Disclaimer: this has nothing to do with what is just, just what is more strategic.

  • Fine, accept code from foreigners, but be well aware that this will make is certain that it will not be used in many corporate sites. One of the items I have to certify when using open-source in a corporate environment is that there is no foreign content. Otherwise it cannot be used. No one is going to go through the source code from something like OpenOffice and look for malicious code, and show that it does not exist, if it has off-shore content, it will not be used, period.

    • by vux984 (928602) on Thursday March 06, 2014 @02:41PM (#46421255)

      One of the items I have to certify when using open-source in a corporate environment is that there is no foreign content.

      That's pretty idiotic. Most projects involve foreign content. All it takes is one stealthy Canadian and you can't use it? What about Canadians living in the United States? Is that still foreign? Just how xenophobic are you?

      Do you vet each commericial package as well to make sure they don't have a single line of code produced in India?

      No one is going to go through the source code from something like OpenOffice and look for malicious code, and show that it does not exist, if it has off-shore content, it will not be used, period.

      Enjoy going back to pen and paper then, you won't find much software anywhere that you can demonstrate has no "off-shore" content.

      • One of the items I have to certify when using open-source in a corporate environment is that there is no foreign content.

        Well, let's see. There's the Linux kernel. I hear that was developed by some guy in Finland. Then there's Samba, which comes from Australia, I believe.

        Anyone care to add to the list? This is just for starters.

    • by PPH (736903)

      if it has off-shore content, it will not be used, period.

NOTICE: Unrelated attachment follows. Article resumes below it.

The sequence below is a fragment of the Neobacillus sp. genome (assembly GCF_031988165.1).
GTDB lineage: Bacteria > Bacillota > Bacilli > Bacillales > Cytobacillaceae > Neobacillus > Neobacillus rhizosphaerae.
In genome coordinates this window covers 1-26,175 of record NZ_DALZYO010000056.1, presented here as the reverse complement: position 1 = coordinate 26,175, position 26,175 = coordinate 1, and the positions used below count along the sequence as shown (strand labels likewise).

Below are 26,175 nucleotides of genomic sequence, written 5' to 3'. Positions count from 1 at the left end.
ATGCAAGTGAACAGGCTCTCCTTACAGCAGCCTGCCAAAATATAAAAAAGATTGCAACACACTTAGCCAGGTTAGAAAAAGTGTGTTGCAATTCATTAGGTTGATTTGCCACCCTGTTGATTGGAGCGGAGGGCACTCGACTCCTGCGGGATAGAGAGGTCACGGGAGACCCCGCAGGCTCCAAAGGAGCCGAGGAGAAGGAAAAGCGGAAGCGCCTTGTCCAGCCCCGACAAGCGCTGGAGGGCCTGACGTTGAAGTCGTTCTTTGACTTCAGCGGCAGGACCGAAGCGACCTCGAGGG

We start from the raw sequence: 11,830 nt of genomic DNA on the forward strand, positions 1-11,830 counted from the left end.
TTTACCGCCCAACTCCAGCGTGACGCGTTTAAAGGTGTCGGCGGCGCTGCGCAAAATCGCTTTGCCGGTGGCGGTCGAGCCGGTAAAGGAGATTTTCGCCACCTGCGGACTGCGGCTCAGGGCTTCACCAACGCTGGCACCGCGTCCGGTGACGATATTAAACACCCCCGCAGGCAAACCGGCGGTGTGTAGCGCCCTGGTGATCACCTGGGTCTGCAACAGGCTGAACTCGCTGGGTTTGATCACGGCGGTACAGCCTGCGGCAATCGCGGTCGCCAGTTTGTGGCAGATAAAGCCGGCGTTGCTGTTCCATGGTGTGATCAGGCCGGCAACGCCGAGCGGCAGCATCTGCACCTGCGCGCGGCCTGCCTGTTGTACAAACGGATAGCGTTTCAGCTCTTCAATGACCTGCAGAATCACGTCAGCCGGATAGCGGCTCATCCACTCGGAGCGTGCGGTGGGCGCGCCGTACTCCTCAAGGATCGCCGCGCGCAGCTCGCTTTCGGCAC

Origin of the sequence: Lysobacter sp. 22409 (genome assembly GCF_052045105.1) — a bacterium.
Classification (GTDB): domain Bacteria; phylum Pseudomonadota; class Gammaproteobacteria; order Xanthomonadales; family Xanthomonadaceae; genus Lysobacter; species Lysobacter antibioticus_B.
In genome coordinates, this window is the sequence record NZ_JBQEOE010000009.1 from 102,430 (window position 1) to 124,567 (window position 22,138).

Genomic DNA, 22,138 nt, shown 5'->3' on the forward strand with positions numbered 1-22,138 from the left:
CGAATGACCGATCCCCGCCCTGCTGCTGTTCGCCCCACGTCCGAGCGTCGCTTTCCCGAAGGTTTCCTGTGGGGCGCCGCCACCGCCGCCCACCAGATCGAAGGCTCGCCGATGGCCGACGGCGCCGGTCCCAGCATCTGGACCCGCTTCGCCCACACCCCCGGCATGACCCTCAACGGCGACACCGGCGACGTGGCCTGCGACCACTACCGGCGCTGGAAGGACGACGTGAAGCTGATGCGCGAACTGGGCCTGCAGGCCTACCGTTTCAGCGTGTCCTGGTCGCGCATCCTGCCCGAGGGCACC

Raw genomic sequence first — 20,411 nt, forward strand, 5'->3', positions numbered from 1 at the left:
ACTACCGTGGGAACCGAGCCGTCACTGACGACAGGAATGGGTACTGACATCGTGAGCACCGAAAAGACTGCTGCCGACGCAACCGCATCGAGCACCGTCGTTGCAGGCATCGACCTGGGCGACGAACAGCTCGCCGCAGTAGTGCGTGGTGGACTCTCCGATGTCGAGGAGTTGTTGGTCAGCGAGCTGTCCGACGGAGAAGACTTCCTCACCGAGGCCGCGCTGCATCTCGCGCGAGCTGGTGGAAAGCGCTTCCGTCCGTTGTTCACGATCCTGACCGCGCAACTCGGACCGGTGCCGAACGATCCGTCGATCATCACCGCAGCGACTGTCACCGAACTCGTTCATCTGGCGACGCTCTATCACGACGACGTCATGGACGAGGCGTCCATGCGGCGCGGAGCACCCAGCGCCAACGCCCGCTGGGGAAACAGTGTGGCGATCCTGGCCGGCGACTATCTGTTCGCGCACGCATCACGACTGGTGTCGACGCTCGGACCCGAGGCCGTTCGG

[citation needed]

      Aside from some ITAR class stuff, I call B.S. on this.

      Where companies might have a 'feel good' buy American policy, it usually isn't strictly followed. When I used to work for a local utility in the '80s, we were replacing full sized half ton pickup trucks used by our meter readers. The replacement: Chevy LUV pickups (Isuzus rebadged). Management recognized the paradox of the situation but said, "As long as it has an American name stamped on it, we don't give a sh*t."

  • You can easily assign a dollar amount in benefit from the development or distribution to a foreign company so yes, they definitely should remain banned. As for workers working on the project, that doesn't make a lot of sense until you consider that you're giving them a compilable version of the code to work on and thus a product that can be assigned value.
  • Doesn't an export restriction mean you can't send goods to a restricted country? If somebody in Cuba sends code to Redhat, in the US, that would seem to be an import. There is an easy solution, even if it does apply. Said developer just needs to upload it to a server in a friendly country without the restriction and Redhat get it from there. In such cases, usually France is the go between.